Why Study Theology? Well, I can think of lots of reasons. But here are some words from St. Basil the Great (330-370), Bishop of Caesarea and one of the famous Greek Cappadocian church fathers.
“To count the terms used in theology as of primary importance, and to endeavour to trace out the hidden meaning in every phrase and in every syllable, is a characteristic wanting in those who are idle in the pursuit of true religion, but distinguishing all who get knowledge of “the mark” “of our calling” (Phil. iii.14); for what is set before us is, so far as is possible with human nature, to be made like unto God. Now without knowledge there can be no making like; and knowledge is not got without lessons…. Truth is always a quarry hard to hunt, and therefore we must look everywhere for its tracks. The acquisition of true religion is just like that of crafts; both grow bit by bit; apprentices must despise nothing.” (De Spirito Sancto I.2)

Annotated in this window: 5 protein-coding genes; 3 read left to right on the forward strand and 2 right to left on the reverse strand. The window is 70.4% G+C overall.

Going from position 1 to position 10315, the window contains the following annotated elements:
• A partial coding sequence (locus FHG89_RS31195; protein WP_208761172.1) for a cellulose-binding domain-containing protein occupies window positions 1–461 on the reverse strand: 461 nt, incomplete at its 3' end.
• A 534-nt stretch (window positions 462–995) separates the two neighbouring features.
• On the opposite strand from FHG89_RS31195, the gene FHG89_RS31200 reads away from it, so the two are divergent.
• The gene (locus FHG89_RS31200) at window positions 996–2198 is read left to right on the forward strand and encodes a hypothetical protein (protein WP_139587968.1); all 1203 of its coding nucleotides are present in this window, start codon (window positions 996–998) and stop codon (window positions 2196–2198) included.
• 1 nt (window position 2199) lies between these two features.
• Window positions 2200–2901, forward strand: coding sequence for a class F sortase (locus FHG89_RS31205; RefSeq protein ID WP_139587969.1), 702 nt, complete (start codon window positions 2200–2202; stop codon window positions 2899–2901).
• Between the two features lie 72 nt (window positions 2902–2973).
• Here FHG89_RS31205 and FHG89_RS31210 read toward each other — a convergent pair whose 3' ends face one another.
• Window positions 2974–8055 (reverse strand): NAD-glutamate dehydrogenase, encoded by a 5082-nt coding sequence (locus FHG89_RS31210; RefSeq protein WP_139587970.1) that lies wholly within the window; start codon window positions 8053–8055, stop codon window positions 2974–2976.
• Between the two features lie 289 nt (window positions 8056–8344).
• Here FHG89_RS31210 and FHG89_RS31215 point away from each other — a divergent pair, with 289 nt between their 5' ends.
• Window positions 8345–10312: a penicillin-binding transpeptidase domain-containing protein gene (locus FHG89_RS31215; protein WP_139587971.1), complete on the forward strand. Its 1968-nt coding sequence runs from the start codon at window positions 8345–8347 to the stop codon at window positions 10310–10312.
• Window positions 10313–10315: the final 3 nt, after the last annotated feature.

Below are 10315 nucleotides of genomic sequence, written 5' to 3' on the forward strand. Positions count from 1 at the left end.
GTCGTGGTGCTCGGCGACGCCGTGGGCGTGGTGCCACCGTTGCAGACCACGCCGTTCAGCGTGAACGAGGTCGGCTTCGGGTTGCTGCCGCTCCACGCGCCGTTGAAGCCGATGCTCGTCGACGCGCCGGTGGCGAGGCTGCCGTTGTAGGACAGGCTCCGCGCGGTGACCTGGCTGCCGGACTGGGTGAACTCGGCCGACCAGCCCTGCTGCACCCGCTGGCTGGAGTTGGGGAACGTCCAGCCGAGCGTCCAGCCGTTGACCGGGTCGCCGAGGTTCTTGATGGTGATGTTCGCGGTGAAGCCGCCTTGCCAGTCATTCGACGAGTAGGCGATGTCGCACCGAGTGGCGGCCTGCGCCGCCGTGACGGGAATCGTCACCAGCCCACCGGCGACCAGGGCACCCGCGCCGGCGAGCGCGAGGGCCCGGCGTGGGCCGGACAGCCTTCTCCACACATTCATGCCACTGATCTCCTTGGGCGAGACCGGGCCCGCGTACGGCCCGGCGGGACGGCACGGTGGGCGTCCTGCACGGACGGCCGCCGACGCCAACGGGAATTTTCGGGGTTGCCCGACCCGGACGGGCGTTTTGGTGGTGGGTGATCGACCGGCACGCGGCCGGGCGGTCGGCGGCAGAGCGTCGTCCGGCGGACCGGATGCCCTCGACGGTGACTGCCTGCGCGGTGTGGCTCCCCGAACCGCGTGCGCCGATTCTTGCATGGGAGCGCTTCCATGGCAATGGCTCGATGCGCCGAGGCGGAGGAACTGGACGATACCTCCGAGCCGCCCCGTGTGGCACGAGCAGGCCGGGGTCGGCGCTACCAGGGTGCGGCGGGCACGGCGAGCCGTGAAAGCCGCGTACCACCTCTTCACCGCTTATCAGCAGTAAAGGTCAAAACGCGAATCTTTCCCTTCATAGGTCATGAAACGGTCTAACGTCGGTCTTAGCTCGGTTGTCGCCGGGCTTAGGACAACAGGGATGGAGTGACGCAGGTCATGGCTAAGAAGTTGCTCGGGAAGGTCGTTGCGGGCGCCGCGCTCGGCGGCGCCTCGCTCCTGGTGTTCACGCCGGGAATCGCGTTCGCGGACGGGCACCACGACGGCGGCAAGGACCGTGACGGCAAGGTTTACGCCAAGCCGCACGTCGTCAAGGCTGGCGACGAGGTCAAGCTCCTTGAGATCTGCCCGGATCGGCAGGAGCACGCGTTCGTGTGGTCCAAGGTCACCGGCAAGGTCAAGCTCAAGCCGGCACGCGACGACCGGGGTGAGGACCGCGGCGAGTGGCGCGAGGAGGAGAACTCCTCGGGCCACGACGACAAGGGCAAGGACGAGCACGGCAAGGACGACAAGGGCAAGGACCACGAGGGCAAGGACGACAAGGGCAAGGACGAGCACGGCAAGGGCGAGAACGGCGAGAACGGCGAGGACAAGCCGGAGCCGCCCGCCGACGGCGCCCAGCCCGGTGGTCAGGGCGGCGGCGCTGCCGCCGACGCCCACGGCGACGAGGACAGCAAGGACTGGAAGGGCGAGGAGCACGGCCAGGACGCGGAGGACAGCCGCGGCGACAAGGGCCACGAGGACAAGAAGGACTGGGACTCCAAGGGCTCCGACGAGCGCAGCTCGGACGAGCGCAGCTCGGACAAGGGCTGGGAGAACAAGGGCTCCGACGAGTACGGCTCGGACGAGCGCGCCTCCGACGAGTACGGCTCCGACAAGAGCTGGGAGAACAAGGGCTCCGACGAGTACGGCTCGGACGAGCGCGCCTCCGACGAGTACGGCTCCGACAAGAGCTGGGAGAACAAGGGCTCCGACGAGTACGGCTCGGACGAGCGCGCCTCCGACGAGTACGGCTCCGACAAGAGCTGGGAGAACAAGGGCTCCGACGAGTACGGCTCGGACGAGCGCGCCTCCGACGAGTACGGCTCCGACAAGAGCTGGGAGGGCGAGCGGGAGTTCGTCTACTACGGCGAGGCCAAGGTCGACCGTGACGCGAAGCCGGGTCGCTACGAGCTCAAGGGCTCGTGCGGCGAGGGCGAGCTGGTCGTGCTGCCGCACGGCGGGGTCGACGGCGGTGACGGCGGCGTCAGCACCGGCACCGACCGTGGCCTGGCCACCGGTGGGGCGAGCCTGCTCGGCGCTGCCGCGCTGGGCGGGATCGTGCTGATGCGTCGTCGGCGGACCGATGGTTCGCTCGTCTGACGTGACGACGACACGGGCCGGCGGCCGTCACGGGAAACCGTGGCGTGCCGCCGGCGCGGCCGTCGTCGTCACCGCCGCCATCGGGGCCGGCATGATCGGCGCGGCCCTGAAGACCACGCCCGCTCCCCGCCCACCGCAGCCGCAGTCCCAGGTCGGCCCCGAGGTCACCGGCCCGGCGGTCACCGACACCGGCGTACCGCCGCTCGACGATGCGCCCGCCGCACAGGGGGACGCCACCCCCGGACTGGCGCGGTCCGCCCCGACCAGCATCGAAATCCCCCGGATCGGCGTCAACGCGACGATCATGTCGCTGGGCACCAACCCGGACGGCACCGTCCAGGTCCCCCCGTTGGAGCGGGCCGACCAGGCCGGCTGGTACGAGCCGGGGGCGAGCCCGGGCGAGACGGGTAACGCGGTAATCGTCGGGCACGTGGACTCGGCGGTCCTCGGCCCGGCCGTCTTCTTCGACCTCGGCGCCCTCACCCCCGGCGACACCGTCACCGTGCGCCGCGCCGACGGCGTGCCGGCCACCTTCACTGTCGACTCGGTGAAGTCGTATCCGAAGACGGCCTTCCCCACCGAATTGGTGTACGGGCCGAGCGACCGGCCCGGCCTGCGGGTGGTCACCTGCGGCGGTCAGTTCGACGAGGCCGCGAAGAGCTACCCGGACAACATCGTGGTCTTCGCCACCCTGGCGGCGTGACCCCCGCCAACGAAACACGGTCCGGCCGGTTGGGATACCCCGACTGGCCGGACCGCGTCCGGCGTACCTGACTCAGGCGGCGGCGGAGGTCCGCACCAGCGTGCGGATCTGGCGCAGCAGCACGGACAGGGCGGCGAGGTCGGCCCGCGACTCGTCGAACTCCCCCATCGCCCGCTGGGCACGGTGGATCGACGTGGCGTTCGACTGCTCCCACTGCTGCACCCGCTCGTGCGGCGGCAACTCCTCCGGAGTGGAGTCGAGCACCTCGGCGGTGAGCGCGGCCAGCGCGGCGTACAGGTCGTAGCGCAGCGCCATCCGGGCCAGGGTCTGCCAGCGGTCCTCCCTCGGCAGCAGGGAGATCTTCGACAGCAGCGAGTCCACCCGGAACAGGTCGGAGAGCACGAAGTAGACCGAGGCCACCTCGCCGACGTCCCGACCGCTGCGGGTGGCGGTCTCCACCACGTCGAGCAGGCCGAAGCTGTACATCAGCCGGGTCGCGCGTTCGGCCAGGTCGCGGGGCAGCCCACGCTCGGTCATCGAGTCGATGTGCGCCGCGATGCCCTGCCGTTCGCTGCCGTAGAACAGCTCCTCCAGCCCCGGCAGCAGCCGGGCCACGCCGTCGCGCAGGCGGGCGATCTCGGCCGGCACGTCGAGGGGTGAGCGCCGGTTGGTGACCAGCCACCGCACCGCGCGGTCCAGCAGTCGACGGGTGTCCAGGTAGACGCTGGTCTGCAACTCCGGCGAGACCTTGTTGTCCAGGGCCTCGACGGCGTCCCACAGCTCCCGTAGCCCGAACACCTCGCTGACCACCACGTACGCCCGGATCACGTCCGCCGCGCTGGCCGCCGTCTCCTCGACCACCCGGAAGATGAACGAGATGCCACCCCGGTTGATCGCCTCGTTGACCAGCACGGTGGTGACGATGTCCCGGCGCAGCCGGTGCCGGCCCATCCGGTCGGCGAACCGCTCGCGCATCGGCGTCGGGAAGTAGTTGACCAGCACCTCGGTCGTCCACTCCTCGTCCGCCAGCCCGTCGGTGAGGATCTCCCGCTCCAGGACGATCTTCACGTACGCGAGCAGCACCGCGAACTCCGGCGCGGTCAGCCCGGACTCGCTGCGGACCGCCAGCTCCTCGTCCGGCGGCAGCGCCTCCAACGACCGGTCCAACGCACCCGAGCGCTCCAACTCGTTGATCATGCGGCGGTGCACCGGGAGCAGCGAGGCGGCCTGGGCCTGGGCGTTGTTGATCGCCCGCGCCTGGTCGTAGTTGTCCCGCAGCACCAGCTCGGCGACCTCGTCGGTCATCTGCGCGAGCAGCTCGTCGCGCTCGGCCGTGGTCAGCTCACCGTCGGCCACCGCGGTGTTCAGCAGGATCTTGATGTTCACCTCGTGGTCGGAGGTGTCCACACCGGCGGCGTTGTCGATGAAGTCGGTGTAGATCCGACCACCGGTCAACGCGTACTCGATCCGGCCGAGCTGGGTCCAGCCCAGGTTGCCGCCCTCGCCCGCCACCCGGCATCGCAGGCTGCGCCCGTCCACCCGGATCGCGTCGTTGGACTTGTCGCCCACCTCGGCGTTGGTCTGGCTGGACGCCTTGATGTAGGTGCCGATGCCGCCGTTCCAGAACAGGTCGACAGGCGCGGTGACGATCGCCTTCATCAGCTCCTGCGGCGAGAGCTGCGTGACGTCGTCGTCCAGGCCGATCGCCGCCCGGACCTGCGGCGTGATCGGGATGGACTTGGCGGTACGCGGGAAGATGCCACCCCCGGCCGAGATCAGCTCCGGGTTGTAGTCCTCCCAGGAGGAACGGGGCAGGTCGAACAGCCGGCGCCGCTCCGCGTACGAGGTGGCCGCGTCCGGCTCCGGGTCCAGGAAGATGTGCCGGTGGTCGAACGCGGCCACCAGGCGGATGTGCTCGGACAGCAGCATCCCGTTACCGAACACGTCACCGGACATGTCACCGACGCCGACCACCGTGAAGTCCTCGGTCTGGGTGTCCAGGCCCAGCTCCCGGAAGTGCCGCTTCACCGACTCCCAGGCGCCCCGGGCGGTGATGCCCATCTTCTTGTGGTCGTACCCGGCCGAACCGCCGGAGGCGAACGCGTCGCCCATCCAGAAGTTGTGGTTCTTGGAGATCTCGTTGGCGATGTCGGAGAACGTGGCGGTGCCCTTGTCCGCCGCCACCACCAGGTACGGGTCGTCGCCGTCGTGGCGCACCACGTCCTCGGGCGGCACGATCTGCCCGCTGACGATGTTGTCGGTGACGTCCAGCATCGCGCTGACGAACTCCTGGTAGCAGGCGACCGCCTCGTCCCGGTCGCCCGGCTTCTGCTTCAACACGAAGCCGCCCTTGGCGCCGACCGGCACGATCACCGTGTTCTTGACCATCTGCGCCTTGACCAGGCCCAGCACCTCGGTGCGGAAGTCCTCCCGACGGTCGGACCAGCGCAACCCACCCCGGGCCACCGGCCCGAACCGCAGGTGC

[Contextual note: Basil is reflecting on the Nicene debate and the immense significance that concepts, words, and sometimes even syllables and prepositions – i.e., homoousion vs. homoiousion, preps. ‘with’, ‘through’, ‘in’ – can have for proper theological understanding).